In Pune, a young boy from Kashmir studies in a school coming to terms with his anger at the violence ravaging the state. His father was killed by militants and he wants peace there. Until that comes, he cannot go back to Kupwara, one of the worst affected areas of militancy. Born to the sound of gunshots a decade-and-a-half ago, all this teenager remembers is staying indoors for a better part of his life. The boy’s life changed when his family met Sanjay Nahar, founder of Sarhad, a Pune-based NGO set up in 1995 to help people living in the violence-prone border regions of India.
Convincing the family to send their 10-year old to Pune to and be schooled with Sarhad was a challenge for Nahar, but five years later, at least the boy is safely out of harm’s way, given the ongoing turmoil in his home state.
Sarhad is the result of Nahar’s visits to Kashmir in the early 1990s, when militancy was at its peak. “Children born after 1990 have only seen violence and heard gunshots,” says Nahar. “When people congregated, it was to mourn the dead. It was rarely for a celebration. My wife and I wondered if we could give such children a better life somewhere else. That’s how Sarhad was born.”
Nahar’s first brush with large-scale violence was as a college student in 1980, when Pune was hit by communal riots. Though not directly affected, he was shocked that innocents could be attacked with such hatred. His family of social workers went onto the streets to help victims and he trailed along.
When Punjab was riven by terrorism, Nahar and a few friends went there to work with those affected by the violence. Using that experience as a blueprint, he extended his peace and welfare initiatives to Kashmir and then went on to include children affected by militancy in Assam and Manipur.
Sarhad provides an educational, social and cultural platform for these children. “This generation of children was born amid blasts and only saw police, military and militants around them as they grew up. We organise Know India Tours for these children, especially orphans and the children of poor families, to show them the peaceful, accommodative and tolerant side of India. This became a regular annual event,” says Nahar.
It was the late Jammu & Kashmir Chief Minister Mufti Mohammed Sayeed who chose the first batch of 105 Kashmiri children for Sarhad in 1995. Presently, there are 150 children— both boys and girls—studying at the Sarhad facility in Pune. Of these, 18 are Bodo children from the Kokrajhar jungles who came to Pune in 2015, and 21 are from Manipur who started studying at Sarhad in 2012. The Kashmiri children are from Kargil, Dardpura, Kupwara, Bandipore, Handwara, Srinagar, Anantnag, Baramullah and Sopore.
Though parents are willing to send their sons to Sarhad, it is not so with daughters, whose education is not a priority for them. As foster parents to these children, Nahar and his wife’s main concern is to make them feel safe and protected.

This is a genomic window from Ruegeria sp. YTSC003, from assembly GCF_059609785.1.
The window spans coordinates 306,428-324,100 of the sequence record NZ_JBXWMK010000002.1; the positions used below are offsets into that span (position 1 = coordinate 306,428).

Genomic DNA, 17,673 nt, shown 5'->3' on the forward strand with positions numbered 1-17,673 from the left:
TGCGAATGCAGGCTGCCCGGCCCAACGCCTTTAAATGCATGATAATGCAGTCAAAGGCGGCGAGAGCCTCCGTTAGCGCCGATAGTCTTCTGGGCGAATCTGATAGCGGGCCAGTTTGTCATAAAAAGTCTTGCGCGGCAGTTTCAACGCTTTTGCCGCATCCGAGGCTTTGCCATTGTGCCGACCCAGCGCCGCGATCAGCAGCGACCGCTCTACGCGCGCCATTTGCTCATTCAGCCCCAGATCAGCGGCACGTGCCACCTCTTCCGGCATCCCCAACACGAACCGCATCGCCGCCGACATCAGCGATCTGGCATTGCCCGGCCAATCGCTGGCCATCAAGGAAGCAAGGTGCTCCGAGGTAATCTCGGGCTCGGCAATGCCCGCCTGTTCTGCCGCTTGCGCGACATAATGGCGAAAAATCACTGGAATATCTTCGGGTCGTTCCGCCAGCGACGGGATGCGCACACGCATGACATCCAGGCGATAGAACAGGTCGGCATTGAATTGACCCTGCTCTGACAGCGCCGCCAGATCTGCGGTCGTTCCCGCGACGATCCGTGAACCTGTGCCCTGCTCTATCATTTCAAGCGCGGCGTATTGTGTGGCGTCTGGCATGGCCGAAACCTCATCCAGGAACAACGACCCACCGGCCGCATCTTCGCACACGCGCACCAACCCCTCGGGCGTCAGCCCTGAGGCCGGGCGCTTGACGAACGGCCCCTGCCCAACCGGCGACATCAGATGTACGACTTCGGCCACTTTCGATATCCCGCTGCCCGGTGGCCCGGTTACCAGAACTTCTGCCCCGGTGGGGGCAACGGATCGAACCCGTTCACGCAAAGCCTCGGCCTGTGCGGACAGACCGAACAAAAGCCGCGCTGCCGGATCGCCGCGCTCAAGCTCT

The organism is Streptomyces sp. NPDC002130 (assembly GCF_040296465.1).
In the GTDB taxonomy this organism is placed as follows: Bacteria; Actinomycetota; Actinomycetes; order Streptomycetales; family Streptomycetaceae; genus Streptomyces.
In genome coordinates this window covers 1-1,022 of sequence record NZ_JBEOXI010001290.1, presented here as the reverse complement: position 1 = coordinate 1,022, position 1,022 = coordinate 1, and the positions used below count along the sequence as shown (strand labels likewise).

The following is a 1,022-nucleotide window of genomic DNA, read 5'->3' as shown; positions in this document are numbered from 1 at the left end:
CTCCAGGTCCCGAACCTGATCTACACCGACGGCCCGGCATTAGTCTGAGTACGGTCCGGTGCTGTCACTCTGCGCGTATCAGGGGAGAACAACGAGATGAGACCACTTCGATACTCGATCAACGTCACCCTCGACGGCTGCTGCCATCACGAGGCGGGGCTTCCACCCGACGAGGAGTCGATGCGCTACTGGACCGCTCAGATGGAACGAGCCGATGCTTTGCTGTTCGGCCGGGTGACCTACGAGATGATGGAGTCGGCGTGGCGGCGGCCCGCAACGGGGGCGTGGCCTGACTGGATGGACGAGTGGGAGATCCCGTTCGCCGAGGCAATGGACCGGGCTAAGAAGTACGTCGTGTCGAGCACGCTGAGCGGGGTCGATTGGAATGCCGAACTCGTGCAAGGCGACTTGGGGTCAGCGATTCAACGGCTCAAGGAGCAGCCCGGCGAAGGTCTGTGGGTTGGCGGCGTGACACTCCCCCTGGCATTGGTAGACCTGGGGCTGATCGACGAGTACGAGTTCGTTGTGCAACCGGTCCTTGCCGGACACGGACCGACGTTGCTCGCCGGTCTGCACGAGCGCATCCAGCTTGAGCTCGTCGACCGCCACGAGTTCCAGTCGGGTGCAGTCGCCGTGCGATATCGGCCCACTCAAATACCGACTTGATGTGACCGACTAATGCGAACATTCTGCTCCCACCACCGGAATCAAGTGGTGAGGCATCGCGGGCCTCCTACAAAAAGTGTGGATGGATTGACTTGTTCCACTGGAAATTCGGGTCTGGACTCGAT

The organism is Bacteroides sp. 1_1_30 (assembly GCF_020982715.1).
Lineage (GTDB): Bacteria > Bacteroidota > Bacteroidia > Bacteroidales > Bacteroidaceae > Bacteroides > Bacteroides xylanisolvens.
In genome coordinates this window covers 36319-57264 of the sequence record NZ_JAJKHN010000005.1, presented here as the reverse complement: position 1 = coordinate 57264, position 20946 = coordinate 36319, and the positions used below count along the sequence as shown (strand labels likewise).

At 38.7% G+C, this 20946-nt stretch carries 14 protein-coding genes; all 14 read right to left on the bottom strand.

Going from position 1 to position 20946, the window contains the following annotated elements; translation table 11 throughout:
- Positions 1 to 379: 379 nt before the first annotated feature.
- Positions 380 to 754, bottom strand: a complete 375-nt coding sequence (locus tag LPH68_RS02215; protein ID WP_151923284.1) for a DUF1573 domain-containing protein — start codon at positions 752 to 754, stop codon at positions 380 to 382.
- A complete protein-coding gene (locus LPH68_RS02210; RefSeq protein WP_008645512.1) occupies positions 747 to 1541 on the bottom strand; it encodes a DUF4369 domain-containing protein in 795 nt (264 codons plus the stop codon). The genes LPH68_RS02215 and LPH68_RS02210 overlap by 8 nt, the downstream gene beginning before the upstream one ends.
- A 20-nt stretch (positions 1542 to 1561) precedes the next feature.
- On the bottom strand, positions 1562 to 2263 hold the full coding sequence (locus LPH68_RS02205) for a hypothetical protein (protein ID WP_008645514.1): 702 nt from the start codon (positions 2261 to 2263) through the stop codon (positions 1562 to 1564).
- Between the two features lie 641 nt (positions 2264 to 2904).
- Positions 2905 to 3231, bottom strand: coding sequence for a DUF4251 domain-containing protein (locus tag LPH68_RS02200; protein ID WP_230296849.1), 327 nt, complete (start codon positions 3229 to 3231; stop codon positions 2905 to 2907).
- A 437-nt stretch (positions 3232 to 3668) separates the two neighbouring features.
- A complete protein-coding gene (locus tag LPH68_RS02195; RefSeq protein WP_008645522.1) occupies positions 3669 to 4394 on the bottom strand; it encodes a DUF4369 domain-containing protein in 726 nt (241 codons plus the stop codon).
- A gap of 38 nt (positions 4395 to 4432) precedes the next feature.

At the Sarhad school, children are taught the state SSC syllabus. No fees are charged, since expenses are taken care of by private funding. The initiative, which started out as an educational experiment, saw its first batch of graduates about seven years ago. Since then, a number of students have gone on to get their degrees. Since admission to colleges in Pune wasn’t easy for them, as they did not have money for fees, Nahar established Sarhad College near Katraj. This college is open to local students too. “We charge fees from local students. This helps [subsidise the education] of the children from border areas. We have graduates in Medicine, Engineering, Tourism and some other streams,” says Nahar. Since Kashmiri livelihoods depend so heavily on tourism, many of the students from that state want to study related subjects.
Many of the children at Sarhad have a single parent because the other has been gunned down by militants or security forces. The idea is to give the students an environment sans violence where they can make a life and fulfil a dream. Staying together helps children from different conflict zones bond over the similarity of their experiences. Many need counselling in the initial months when they come from their homes. They wake up crying at night, are scared of people and tend to stick with others from their states.
With violence taking a heavy toll on Kashmir, some of the Sarhad graduates want to go back and work for peace there. A child sent to Sarhad by Mehbooba Mufti before she became the state’s Chief Minister, and who once revered the leader, has now turned her bitter critic following the recent outbreak. “Sarhad builds on the trust deficit and makes them believe that they are safe,” says Nahar, “They are worried about their families back home, so we ensure that they are in regular touch with them.” Every bullet fired in the Valley from either side makes the job of bridging the trust gap that much tougher.